Monday, July 06th 2020

The Saint Paul Institute (SPI) is the only Catholic Education Institution in Cambodia, founded in 2009 by H.E Bishop Olivier Schmitthaeusler, Apostolic Vicar of Phnom Penh, Founder and currently Chancellor of SPI.

Since 2009 up until now, SPI gave scholarships and full-fee paying in Cambodia almost a thousand of students. More than 90 % of scholarship students are not Catholic. They were coming from different religions and backgrounds. SPI is unique in Cambodia for offering specialist degrees in fields including Agronomy, Information Technology, Tourism Management, English Literature, and Social Work. 

SPI is developing at both the national and international levels. We are not working alone in the academic field for development, but we are working in partnership with other international Institutions. In fact, SPI is the only Education Institution from Cambodia with full membership in the Association of Southeast and East Asian Catholic Colleges & Universities (ASEACCU), which granted full membership to 82 Catholic universities. Through ASEACCU and strong networking we are having good cooperation with some universities in Asian such as Australia, Philippine, Thailand, Korea, Japan, Taiwan, Macau, and Indonesia.

On the other hand, SPI has built the International linkage by using the Catholic Church Agency as well as Social Development. In this context, we have collaboration and networking with some universities from ITALY, Germany, Tanzania, France, and Singapore. Meanwhile, we have good collaborations both local and international organizations as well as entrepreneurs and Embassy in Cambodia.

Furthermore, since November 19, 2029, SPI has nominated as a full member of International Federation of Catholic Universities (IFCU) where is a large IFCU family of 230 Catholic Universities all over the world.  SPI able to promote common research projects amongst Catholic higher education institutions and is to contribute to the progress of knowledge and its applications and to the development of a more just and human world in the light of reason and faith through. I am believing that international collaboration with the esteemed IFCU, our SPI students will benefit tremendously. They can learn from other cultures, share ideas with others, and most importantly, learn to be a better person through international collaborations and cultural exchange.

Base on experiences and activities we have done so far, I am strongly believing that the International Relations Affairs at Saint Paul Institute brings faculty, department, and students together in courses to research that fundamentally strive to create better education and academic. At the same time, a crucial strategic concern for Saint Paul Institute (SPI) is how to respond effectively to the quality of education at the national level, region, and global as well as sustainability to the future. In other words, SPI has specific objectives of the Catholic Institute to stimulate the standards of teaching, research, graduate and professional programs, and work of its faculty and staff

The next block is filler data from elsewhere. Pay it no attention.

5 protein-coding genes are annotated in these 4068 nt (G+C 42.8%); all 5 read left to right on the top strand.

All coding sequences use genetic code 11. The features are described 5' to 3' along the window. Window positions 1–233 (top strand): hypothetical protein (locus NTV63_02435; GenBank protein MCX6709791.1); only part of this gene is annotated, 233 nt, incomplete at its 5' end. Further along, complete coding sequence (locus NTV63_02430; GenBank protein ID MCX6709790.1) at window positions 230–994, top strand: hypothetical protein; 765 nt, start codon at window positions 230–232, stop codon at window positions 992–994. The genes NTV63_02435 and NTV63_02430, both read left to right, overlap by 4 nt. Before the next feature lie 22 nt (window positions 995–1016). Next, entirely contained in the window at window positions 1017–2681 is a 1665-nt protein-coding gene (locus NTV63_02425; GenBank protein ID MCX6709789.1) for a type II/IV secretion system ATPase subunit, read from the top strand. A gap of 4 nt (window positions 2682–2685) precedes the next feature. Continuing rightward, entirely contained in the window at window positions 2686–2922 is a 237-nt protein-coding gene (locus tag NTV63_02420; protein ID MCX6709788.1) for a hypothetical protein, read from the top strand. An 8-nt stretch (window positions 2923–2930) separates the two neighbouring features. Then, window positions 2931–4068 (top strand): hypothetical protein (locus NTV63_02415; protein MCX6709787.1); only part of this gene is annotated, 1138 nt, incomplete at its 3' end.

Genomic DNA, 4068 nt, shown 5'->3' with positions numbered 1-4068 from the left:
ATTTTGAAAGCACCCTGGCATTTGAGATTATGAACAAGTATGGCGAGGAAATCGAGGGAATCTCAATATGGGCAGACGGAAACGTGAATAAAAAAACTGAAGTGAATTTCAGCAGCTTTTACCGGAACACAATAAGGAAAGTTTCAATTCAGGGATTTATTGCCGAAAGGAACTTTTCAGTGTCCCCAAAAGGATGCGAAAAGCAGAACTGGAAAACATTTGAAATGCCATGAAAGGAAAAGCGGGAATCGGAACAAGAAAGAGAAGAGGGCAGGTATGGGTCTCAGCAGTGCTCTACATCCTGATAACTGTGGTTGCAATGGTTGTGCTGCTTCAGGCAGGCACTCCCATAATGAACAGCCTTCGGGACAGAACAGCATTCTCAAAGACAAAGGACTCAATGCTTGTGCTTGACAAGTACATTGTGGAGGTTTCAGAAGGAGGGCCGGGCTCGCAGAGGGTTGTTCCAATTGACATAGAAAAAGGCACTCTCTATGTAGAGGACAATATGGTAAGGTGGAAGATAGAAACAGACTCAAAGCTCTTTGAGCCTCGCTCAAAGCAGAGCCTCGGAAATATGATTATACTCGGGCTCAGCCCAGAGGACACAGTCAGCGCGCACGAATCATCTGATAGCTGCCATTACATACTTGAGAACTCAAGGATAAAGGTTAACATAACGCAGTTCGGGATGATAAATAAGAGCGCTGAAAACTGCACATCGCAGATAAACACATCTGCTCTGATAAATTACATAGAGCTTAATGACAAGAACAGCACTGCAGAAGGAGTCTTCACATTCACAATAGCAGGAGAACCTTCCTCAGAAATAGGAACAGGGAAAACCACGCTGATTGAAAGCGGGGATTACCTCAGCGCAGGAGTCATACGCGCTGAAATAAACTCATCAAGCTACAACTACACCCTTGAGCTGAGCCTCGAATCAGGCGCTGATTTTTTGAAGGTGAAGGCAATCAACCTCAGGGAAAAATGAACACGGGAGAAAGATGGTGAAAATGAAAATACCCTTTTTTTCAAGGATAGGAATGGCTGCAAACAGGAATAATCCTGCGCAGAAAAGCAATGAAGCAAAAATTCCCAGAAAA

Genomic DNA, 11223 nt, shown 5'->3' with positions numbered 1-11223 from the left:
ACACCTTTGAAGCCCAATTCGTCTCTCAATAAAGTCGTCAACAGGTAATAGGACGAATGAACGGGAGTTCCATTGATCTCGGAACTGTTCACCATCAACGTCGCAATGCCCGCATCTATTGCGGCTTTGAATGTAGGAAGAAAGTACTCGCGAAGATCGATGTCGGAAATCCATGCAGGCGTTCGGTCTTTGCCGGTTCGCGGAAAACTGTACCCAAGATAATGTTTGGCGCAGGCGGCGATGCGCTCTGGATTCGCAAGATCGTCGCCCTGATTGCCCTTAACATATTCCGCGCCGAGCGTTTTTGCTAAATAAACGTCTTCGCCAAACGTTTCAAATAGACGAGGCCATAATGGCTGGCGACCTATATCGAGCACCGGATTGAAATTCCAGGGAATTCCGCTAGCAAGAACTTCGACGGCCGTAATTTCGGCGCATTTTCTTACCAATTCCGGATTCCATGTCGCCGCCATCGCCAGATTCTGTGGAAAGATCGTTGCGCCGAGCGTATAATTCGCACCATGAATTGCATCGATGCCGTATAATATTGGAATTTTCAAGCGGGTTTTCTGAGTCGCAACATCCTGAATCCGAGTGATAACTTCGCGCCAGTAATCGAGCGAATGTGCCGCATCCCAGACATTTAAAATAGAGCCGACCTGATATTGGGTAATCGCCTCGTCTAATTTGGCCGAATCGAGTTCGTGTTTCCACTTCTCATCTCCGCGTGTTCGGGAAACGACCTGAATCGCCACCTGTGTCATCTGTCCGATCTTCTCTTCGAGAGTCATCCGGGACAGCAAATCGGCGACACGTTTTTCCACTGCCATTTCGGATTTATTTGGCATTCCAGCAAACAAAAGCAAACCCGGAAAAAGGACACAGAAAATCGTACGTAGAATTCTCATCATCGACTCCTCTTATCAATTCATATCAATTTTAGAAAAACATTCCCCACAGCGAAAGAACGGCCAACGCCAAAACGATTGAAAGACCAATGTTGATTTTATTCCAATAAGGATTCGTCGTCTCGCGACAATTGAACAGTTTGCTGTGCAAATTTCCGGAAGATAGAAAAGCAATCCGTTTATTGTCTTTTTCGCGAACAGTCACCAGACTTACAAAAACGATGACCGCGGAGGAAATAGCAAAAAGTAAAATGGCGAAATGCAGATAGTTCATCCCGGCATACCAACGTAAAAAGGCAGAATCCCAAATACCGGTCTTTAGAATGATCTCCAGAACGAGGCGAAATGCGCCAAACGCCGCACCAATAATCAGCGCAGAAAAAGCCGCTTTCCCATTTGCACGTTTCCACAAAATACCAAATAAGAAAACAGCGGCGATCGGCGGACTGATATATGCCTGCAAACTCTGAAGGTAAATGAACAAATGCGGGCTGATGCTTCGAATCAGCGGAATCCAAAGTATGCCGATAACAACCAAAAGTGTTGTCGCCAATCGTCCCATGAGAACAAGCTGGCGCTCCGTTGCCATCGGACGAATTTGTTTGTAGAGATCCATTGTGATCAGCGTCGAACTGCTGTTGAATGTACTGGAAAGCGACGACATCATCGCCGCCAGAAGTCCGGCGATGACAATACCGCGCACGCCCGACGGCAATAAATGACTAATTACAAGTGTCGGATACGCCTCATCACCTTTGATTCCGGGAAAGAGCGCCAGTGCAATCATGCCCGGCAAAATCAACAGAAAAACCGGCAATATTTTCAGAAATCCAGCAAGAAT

On the other hand, I would like to say that the aim of SPI’s international affairs is to conduct an initial step of collaborations and networking from your university or institution to Saint Paul Institute (SPI). Saint Paul Institutes is still young and small but we keep up our commitment to improving and process of defining its long-term strategy, where both Catholic identity and internationalization are recognized as important strategic goals.  

I also would like to take this opportunity to express my sincere thanks to the collaboration we have been building with these Institutes, Universities, and organization overseas, some of our students had the opportunity to go abroad to Korea to continue their Master Degree, to Australia, Italy, Germany, and Tanzania as part of Exchange Programs, to the Philippines and to Thailand to join different workshops and training program. Indeed during that time spent abroad, our students were able to gain invaluable experience for many reasons: not only they could learn about cultures other than their own, taking away a better understanding and appreciation of their host country's culture and history, but they also experienced a different style of education, built relationships and friendships with students and others from their host country and had the chance to develop skills with communication, international experience, and flexibility.

 

PHON SOPHAL

Director - Responsible for International Relations

 

Forest

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